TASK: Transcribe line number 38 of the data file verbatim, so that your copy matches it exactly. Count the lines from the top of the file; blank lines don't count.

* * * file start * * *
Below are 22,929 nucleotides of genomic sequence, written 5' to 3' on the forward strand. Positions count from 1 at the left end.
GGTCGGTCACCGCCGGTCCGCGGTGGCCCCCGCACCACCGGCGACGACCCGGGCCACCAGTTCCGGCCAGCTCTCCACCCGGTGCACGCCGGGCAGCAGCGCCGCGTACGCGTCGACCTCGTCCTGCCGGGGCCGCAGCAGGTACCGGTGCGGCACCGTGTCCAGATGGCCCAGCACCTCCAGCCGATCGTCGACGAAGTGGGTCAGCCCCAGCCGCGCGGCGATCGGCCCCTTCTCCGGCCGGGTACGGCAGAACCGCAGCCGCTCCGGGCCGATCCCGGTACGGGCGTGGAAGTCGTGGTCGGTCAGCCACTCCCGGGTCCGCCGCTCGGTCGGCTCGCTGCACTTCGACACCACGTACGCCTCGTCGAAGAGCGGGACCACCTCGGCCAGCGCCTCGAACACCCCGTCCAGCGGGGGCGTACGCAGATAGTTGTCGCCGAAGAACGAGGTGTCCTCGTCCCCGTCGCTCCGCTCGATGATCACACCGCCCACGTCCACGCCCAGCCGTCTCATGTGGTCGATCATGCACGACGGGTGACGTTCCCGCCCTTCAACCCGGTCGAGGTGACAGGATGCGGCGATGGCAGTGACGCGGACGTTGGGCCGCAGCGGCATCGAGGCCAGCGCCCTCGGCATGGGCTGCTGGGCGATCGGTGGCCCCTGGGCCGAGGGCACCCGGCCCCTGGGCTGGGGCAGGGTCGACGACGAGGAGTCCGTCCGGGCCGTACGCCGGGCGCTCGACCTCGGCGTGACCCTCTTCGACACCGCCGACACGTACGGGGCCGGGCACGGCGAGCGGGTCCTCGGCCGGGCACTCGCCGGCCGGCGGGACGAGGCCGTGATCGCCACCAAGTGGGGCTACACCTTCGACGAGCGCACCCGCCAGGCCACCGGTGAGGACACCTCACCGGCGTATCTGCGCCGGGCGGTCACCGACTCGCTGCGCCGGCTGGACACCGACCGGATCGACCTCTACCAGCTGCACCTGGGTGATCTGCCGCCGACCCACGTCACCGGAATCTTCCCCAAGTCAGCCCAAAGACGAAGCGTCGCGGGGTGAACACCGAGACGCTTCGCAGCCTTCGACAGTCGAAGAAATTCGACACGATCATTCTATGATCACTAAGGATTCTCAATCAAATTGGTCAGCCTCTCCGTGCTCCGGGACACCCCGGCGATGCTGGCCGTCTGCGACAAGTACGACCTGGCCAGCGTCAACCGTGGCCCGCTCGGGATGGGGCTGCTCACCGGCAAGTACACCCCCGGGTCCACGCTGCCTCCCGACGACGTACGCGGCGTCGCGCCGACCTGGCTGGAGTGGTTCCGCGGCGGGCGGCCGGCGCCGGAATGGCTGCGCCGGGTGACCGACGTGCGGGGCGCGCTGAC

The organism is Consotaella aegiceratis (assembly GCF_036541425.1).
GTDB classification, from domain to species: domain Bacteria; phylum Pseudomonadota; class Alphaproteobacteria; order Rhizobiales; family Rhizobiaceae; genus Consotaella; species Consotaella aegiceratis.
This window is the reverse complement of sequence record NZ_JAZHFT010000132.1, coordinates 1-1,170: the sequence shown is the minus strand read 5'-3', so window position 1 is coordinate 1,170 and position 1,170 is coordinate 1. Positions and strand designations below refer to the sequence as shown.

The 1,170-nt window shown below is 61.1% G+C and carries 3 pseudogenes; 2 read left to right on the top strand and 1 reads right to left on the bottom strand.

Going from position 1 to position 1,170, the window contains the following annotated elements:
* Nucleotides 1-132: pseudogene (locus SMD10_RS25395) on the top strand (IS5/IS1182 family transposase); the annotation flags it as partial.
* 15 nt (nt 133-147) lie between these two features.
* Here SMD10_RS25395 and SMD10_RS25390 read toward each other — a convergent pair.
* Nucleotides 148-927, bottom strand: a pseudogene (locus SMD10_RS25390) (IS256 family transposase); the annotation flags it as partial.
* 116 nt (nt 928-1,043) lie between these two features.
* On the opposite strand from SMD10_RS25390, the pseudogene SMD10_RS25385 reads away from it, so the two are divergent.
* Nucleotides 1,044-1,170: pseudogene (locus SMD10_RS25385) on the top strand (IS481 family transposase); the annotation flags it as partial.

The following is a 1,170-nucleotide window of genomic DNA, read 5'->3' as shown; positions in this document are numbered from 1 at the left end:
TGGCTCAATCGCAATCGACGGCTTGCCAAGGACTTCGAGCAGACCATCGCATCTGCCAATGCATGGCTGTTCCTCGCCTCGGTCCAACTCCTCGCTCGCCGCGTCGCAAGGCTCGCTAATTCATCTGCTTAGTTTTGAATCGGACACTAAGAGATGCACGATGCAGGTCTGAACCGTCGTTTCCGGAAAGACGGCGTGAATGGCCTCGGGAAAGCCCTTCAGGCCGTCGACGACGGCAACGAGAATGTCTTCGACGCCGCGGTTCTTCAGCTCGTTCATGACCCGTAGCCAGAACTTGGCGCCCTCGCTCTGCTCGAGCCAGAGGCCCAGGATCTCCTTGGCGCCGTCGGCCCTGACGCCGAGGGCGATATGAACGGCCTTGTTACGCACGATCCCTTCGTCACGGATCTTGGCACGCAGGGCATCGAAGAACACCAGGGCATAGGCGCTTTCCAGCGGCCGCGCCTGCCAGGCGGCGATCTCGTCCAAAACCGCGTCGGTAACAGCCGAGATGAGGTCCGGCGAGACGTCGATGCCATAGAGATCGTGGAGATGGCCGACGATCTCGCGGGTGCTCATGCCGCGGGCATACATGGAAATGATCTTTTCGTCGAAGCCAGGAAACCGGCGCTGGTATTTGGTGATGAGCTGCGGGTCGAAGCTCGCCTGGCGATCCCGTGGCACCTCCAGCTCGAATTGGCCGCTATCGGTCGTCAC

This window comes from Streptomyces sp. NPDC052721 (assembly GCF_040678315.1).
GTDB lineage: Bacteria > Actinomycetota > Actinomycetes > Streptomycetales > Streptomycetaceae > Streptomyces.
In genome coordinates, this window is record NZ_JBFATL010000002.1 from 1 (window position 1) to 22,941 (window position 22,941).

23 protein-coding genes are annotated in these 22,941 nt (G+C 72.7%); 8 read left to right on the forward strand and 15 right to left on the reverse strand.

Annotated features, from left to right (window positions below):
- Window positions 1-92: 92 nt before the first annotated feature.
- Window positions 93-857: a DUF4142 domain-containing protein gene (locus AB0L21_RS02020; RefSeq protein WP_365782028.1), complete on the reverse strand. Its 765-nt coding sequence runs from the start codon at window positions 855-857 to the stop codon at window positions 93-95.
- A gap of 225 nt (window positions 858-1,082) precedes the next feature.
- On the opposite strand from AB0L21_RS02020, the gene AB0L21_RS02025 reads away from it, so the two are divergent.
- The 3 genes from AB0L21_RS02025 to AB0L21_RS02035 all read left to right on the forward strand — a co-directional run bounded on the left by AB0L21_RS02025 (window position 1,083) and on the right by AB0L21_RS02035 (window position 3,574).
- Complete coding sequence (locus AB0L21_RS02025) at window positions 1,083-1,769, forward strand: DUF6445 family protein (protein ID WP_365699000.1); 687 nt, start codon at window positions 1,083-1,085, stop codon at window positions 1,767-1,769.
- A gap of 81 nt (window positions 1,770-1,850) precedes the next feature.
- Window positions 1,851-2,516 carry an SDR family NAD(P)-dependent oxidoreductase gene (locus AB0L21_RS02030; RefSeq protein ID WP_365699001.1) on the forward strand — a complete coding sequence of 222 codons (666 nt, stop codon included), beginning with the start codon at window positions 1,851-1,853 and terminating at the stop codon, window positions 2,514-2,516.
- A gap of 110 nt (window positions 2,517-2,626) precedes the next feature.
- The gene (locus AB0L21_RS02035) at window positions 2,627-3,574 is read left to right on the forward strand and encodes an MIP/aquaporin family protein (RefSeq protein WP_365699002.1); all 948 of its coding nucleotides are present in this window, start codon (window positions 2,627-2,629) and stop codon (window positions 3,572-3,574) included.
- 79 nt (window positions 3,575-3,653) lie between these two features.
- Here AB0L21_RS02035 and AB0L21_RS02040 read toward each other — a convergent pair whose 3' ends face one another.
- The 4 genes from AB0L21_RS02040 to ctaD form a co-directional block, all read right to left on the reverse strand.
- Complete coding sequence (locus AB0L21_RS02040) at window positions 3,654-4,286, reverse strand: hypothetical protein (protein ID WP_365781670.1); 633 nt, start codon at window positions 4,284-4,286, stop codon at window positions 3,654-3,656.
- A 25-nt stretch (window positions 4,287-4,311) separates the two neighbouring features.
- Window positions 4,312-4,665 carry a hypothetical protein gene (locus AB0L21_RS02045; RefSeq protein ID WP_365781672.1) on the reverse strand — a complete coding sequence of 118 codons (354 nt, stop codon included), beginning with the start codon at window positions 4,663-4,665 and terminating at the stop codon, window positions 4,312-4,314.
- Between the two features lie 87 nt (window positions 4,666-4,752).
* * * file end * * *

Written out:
- Between the two features lie 87 nt (window positions 4,666-4,752).